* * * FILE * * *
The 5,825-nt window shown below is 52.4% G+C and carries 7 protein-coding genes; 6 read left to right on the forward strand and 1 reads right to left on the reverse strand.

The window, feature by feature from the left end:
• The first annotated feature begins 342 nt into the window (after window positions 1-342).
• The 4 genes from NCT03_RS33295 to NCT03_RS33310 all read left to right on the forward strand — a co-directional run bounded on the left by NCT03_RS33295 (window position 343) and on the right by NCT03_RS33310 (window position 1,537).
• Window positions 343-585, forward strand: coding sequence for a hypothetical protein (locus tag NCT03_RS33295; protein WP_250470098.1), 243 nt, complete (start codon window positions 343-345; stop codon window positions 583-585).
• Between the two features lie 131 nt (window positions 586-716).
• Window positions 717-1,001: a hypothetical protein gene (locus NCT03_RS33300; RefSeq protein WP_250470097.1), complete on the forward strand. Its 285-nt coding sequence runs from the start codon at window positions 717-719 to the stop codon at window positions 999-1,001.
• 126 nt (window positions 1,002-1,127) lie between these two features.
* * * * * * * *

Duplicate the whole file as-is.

The 5,825-nt window shown below is 52.4% G+C and carries 7 protein-coding genes; 6 read left to right on the forward strand and 1 reads right to left on the reverse strand.

The window, feature by feature from the left end:
• The first annotated feature begins 342 nt into the window (after window positions 1-342).
• The 4 genes from NCT03_RS33295 to NCT03_RS33310 all read left to right on the forward strand — a co-directional run bounded on the left by NCT03_RS33295 (window position 343) and on the right by NCT03_RS33310 (window position 1,537).
• Window positions 343-585, forward strand: coding sequence for a hypothetical protein (locus tag NCT03_RS33295; protein WP_250470098.1), 243 nt, complete (start codon window positions 343-345; stop codon window positions 583-585).
• Between the two features lie 131 nt (window positions 586-716).
• Window positions 717-1,001: a hypothetical protein gene (locus NCT03_RS33300; RefSeq protein WP_250470097.1), complete on the forward strand. Its 285-nt coding sequence runs from the start codon at window positions 717-719 to the stop codon at window positions 999-1,001.
• 126 nt (window positions 1,002-1,127) lie between these two features.